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Primal Scream
More Light Luke Turner , May 13th, 2013 05:54

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Primal Scream have always been a hard band to really love. Their lurching from jangling dreamers (Sonic Flower Groove) to drug-touched genre benders (Screamadelica) to rock & roll chop boys (Give Out But Don't Give Up) to dub warriors (Vanishing Point) and millennial digi-industrialists (XTRMNTR) was peculiar to witness, their intent hard to define. This flip-flopping, combined with remarkable inconsistency live (in my experience, Primal Scream gigs have veered between violent transcendence and watching a bunch of old drunks shouting for opening time through a closed pub window) meant it often felt that they were grasping at some dubious, mythical idea of what rock music is and can do, rather than achieving it. Yet part of the charm of Bobby G and co is that their evolution has felt heartfelt; naive even. The 'we mean it, man' vibe has been both their strength and weakness. Gillespie's attempt to channel the 'woah yeah bleeding spirit of rock & roll baaaaby' has a nasty tendency to involve him lolloping around the stage like a randy goat, and it's often been hard to shake the suspicion that their finest, furthest out albums - Screamadelica and XTRMNTR - were achievements more of Primal Scream's collaborators than the band themselves.

Since the magnificent XTRMNTR the band have slid into a creative rut, releasing record after record that seemed to reference bits and pieces of their back catalogue without ever really going anywhere new. More Light stands out, then, simply because on it Primal Scream seem to have made an effort.

With David Holmes producing, More Light is a bold record that stretches for 13 tracks, and runs to over an hour in length. It opens with State Of The Nation single '2013', a nine-minute epic of lumbering percussion, twirling organs, a driving brass riff that skronks for England and a freak-out breakdown that really throws the kitchen sink - including the guitar line from The Fall's 'Sparta FC' - at proceedings. Not only the best Primal Scream track since 'Swastika Eyes', its presence at the front of the album helps to swiftly despatch the elephant in the room - Bobby Gillespie's very political lyrics. Is it incongruous hearing Gillespie singing "what happened to the voices of dissent / Getting rich I guess / become part of the establishment" when (even if he has given up the snifters with Kate Moss) he lives in pleasant, leafy North East London, sends his children to private school and fronts a band who are about as Brit indie establishment as you can get?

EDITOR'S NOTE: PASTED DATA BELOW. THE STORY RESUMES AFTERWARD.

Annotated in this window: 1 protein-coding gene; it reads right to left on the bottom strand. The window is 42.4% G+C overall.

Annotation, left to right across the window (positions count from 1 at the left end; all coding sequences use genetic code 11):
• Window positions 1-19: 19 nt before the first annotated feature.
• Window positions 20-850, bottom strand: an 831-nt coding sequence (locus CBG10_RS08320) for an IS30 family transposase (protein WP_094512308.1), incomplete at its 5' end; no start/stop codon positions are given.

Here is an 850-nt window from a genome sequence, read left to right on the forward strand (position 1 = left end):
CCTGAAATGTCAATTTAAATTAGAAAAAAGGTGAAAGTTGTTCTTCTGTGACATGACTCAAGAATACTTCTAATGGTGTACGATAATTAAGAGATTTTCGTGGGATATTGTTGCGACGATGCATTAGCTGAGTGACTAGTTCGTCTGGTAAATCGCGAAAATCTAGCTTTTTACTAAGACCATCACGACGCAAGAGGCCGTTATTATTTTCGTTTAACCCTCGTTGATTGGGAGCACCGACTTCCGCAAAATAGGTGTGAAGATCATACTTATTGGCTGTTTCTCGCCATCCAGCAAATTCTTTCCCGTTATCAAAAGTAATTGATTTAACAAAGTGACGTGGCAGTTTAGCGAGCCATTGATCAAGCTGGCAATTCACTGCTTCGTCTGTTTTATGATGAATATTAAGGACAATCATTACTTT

Perhaps Gillespie should be careful what he wishes for - come the revolution, flouncing aesthetes in nice shirts are frequently first against the wall. Yet let us not smirk - he's rather damned if you don't, damned if you do, and (largely due to how powerfully enjoyable the music is here) should be given the benefit of the doubt. The caricature that is Rock & Roll Rebel Gillespie is annoying partly because it's crassly done - see the 2008 South Bank gig mutual jerk-off Primal Scream played with the The MC5, surely the Sid The Sexists of 'radical' rock. Here, by contrast, the relative power and ambition of the music and sense that Gillespie is putting a lot of himself into the piece carries all the lyrics of "21st century slaves", "Holocaust central howling at my back" and exhortations to "read your Marx & Engels / Be a situationist / like Guy Debord". We have a cultural squeamishness concerning political lyrics that's becoming absurd, given the times we live in, and just how often do we hear a mainstream indie rock group at least actually try and say something, even if the hectoring is arguably based on a rather outdated model?